“I don’t know,” I said, “I don’t care.”

“We have something to tell you,” the female detective said, trying to make her voice seem as kind and patient as possible. “We spoke with Dr. Shelby. He says he’s never seen you. You’ve made appointments with him and left before every one.”

I was bewildered. “That’s impossible.”

“The receptionist remembers you,” the male detective said, “and she corroborates Dr. Shelby’s story. She says you’ve been coming there for a year, and you- these are her words- ‘got cold feet every time.' You hid until one day you just decided that ‘therapy isn’t for you.’”

I started to cry. “No… it was him. It was Dr. Shelby. He attacked me. He raped me!”

“Please calm down,” the female detective said, her hand on my shoulder. “We believe you were attacked. We just need you to try to remember who did it.”

“Take me there,” I begged. “Please. I’ll show you.”

“Maybe when you’re well,” the therapist said. “Not now.”

“It needs to be now!” I insisted. “He could get away. Please.”

“We’ll see,” said the therapist, leading the detectives from the room. A nurse came in, pushed something into my IV, turned off the lights, and left.

A week later, I went with the detectives to Dr. Shelby’s office. Hannah wasn’t smiling. Her eyes recognised me, but she had no smile to greet me.

“Where’s Dr. Shelby?” I demanded. She shook her head, standing. A man walked into the waiting area from the hallway.

“I’m Dr. Martin Shelby,” he said. “I don’t believe we’ve met.” He looked at me with sorrowful brown eyes, his hair white. He was maybe a few inches taller than me. My stomach sank.

“No…” I turned back to Hannah, who nodded. “No, it’s not you. Dr. Shelby is… tall! His eyes are blue, it’s not you!”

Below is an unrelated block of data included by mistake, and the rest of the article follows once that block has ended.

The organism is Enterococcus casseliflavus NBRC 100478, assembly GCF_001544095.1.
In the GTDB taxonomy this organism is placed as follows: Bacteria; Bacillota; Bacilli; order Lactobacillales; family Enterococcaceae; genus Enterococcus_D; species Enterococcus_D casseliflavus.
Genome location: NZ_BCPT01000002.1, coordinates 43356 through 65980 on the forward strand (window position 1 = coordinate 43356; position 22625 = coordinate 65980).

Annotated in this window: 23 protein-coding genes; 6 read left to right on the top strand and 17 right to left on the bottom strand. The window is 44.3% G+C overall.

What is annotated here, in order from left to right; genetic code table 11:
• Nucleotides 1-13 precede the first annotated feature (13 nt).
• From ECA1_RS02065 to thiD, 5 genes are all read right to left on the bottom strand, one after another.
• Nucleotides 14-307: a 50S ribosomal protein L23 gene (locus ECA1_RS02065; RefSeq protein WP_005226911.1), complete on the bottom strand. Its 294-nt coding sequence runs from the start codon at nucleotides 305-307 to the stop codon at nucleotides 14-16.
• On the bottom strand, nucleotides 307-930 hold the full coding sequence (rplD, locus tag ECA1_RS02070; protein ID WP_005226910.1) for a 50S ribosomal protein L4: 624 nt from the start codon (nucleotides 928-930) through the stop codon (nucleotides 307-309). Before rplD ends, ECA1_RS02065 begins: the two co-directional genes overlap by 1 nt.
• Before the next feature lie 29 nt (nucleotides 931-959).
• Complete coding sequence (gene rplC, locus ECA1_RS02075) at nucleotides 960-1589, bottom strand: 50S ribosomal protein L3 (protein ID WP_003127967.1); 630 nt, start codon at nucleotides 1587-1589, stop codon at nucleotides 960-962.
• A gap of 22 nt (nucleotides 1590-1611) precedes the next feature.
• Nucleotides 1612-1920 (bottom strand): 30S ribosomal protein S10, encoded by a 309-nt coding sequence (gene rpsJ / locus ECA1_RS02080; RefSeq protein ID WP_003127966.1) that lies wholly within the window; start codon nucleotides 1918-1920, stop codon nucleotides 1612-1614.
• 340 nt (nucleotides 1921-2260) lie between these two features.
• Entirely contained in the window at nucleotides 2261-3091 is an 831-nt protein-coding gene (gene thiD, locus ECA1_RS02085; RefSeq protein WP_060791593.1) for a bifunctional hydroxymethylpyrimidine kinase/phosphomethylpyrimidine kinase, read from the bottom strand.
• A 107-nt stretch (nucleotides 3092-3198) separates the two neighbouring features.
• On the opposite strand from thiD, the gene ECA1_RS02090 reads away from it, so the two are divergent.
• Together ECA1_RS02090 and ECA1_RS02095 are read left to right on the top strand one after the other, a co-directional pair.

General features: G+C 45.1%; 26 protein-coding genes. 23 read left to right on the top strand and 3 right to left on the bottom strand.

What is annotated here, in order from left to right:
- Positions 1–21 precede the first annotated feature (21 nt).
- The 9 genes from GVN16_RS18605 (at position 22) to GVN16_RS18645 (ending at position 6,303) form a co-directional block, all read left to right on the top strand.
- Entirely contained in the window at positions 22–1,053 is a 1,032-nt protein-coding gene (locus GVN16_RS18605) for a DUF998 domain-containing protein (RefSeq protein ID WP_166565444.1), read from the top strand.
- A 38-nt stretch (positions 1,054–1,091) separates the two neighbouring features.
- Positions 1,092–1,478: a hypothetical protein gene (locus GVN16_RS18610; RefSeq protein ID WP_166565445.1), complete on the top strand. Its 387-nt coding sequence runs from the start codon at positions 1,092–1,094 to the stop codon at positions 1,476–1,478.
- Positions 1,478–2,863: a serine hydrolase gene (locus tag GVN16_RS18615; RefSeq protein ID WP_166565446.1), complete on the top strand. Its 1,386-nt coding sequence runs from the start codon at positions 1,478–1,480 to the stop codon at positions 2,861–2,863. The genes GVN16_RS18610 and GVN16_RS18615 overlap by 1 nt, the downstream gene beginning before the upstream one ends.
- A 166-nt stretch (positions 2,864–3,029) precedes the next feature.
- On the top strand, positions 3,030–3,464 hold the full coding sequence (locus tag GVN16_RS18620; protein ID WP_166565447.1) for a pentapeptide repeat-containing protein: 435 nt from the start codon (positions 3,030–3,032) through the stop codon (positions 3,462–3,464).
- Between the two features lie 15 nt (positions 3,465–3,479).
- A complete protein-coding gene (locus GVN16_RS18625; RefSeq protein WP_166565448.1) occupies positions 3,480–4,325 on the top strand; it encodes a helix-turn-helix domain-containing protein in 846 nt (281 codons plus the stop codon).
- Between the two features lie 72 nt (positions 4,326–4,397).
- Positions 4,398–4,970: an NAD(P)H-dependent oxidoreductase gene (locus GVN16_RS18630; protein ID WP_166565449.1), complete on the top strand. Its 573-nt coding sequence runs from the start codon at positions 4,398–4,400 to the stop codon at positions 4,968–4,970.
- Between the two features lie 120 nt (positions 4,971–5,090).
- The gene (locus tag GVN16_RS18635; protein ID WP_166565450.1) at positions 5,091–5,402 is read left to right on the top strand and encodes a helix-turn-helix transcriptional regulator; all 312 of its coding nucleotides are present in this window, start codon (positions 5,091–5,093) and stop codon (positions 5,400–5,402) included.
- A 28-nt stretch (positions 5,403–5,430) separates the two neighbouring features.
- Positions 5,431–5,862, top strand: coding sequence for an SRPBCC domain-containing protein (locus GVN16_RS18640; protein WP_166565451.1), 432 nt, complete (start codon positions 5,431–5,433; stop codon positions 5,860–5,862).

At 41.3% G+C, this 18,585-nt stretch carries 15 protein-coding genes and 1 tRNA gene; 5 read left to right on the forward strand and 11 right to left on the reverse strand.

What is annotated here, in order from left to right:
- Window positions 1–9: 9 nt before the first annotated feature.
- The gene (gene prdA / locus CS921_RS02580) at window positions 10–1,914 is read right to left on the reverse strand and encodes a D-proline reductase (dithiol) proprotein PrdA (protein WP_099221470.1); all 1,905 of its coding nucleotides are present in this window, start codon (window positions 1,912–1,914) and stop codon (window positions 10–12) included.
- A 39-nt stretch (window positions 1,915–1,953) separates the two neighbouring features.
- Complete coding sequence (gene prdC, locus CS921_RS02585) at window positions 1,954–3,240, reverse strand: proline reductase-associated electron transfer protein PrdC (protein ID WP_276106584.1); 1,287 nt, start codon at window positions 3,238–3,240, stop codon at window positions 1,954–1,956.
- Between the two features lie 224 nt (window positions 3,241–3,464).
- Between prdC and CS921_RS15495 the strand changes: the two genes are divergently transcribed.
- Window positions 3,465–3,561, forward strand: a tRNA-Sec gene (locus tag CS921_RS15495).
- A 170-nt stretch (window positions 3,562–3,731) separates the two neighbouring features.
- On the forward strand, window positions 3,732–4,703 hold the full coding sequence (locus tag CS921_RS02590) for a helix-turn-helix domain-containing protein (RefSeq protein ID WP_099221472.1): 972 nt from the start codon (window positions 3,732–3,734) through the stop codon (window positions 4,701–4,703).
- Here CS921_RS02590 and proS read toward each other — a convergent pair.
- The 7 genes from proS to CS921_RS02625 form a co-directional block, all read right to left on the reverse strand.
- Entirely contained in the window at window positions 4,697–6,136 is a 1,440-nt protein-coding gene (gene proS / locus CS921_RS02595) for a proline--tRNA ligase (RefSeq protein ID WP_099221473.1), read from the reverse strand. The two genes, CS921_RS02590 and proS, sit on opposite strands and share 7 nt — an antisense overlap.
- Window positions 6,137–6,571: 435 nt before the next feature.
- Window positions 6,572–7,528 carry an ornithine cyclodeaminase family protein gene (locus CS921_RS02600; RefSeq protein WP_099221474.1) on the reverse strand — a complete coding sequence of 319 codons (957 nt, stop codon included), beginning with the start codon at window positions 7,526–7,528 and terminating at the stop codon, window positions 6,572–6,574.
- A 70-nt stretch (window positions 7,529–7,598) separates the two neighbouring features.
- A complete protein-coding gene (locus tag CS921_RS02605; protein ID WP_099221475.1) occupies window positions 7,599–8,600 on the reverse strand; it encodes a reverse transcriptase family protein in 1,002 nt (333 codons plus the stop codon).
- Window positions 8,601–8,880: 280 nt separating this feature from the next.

“Hon,” she said, “This is Dr. Shelby.”

“I was searching, and I found your file,” the doctor said. His brows furrowed. “I think the detectives will want to take a look at it.” He handed the file over to the female detective, who opened it. There were so many pictures of me, starting with me walking down the highway, barefoot at night, sitting in my dining room, sleeping in my bed.

“Then who have I been seeing? He obviously works here. He has the office at the end of the hall, with all the bobbleheads-”

“That office is empty. It has been empty for a couple of years,” this new Dr. Shelby said.

“I want to see it,” I demanded. The detectives nodded behind me, Dr. Shelby and Hannah led me to the room. There was a bare desk and two chairs, nothing else.

“I’ve sat in this room, an hour a week, for a year,” I said, turning to Hannah. “How could no one know? How did no one know!?”

“I’m very sorry,” Hannah said, blushing. “We thought you were leaving.”

“Didn’t you see me? Didn’t you see me with that man?”

Hannah shrugged, looking at the ground. “I’m very sorry,” she said. The man who really was Martin Shelby looked at her with what I could only assume was hidden disgust.

“We’ll have someone come through and fingerprint this area,” the male detective said as the female detective walked me out of the room. I put my face in my hands, but there were no tears left.

Five years later, and they haven’t found him. I’ve moved on with my life, or tried to. I’m engaged to a man who has worked very hard to earn my trust. We’ve moved out of the state, and I’d begun to feel safe. Until I got the letter in the mail this morning.

“You’re not cured, yet,” it says. “Remember?